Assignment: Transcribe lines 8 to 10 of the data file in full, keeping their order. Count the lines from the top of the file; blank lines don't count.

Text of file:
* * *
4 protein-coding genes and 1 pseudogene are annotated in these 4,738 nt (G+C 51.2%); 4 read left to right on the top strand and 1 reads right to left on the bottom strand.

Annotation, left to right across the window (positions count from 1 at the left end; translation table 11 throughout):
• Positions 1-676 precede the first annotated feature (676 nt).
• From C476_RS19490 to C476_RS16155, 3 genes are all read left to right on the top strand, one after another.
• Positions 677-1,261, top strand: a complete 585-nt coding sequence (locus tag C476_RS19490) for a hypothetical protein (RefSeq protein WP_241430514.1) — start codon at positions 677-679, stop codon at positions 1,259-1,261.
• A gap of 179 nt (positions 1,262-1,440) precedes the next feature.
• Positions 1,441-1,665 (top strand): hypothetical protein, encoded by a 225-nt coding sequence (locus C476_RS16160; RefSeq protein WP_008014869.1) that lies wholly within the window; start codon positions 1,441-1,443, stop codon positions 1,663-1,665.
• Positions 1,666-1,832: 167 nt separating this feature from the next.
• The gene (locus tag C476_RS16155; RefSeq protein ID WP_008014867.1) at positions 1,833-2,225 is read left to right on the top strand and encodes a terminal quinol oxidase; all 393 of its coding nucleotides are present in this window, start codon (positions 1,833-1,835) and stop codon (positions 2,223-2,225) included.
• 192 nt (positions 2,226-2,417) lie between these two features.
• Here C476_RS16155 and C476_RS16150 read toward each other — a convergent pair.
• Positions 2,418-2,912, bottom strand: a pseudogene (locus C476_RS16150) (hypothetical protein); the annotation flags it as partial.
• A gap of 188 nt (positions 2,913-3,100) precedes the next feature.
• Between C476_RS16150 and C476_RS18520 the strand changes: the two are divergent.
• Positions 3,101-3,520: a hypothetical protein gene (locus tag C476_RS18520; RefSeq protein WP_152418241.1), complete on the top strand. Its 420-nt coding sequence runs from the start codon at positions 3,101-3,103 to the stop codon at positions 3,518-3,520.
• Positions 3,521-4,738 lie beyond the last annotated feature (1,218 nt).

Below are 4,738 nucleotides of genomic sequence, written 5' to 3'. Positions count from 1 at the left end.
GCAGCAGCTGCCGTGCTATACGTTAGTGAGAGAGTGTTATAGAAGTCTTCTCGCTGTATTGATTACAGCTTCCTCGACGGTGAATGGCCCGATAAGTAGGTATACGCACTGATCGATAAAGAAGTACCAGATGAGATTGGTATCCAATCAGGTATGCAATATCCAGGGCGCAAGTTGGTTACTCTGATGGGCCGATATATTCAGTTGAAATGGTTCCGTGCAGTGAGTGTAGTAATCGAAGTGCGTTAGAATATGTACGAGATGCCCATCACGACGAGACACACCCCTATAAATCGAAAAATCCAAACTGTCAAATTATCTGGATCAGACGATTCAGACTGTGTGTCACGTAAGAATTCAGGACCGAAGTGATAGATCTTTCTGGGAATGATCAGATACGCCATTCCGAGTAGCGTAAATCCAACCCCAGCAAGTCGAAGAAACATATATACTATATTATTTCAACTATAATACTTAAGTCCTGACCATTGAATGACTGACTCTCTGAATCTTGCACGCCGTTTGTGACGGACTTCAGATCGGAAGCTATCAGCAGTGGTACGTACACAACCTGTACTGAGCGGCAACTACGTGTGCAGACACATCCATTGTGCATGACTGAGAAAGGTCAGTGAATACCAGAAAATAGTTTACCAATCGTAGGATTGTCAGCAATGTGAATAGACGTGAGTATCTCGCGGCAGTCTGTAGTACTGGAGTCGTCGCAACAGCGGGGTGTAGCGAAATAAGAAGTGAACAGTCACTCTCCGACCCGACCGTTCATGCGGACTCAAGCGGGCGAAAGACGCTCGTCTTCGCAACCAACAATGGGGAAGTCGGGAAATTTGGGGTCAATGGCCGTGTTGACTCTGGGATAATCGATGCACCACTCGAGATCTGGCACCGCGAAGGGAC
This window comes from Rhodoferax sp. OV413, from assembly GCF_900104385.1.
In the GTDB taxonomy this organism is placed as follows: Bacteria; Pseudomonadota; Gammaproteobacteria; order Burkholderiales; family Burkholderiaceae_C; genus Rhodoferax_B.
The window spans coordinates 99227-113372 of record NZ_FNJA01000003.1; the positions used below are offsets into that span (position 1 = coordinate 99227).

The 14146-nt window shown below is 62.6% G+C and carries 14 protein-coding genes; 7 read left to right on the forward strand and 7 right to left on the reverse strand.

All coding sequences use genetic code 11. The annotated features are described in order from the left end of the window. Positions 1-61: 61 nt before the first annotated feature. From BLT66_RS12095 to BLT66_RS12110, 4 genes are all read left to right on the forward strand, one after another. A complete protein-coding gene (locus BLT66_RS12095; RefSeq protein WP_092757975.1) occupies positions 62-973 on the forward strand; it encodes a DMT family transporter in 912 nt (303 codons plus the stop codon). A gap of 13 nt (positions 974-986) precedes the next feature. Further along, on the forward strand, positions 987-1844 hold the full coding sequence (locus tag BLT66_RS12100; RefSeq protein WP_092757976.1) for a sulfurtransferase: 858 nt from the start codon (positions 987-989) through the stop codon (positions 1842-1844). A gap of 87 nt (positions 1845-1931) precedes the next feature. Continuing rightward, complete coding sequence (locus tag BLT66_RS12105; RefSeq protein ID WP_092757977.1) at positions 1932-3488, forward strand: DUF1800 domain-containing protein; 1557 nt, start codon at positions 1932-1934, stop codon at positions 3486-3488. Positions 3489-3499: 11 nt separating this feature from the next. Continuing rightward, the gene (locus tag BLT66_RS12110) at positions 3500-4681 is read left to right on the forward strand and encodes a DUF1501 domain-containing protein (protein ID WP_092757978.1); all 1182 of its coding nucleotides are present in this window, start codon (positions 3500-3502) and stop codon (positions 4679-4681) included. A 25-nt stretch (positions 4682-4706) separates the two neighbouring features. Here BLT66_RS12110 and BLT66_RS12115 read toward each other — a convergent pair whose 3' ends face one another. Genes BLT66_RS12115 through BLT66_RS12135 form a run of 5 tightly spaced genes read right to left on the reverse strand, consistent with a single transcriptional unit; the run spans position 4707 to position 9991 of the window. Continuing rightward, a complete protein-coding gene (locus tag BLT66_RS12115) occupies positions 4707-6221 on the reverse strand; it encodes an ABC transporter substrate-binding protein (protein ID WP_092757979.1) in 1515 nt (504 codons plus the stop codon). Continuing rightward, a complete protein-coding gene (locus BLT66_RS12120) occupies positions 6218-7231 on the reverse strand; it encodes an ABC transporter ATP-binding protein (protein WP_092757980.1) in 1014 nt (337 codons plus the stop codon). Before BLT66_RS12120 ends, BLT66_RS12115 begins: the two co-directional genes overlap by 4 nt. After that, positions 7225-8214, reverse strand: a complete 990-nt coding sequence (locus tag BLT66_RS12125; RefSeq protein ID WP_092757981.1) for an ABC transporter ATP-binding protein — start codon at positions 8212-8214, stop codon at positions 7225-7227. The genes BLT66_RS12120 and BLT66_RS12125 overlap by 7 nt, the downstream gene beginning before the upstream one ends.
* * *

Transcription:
• Positions 1,666-1,832: 167 nt separating this feature from the next.
• The gene (locus tag C476_RS16155; RefSeq protein ID WP_008014867.1) at positions 1,833-2,225 is read left to right on the top strand and encodes a terminal quinol oxidase; all 393 of its coding nucleotides are present in this window, start codon (positions 1,833-1,835) and stop codon (positions 2,223-2,225) included.
• 192 nt (positions 2,226-2,417) lie between these two features.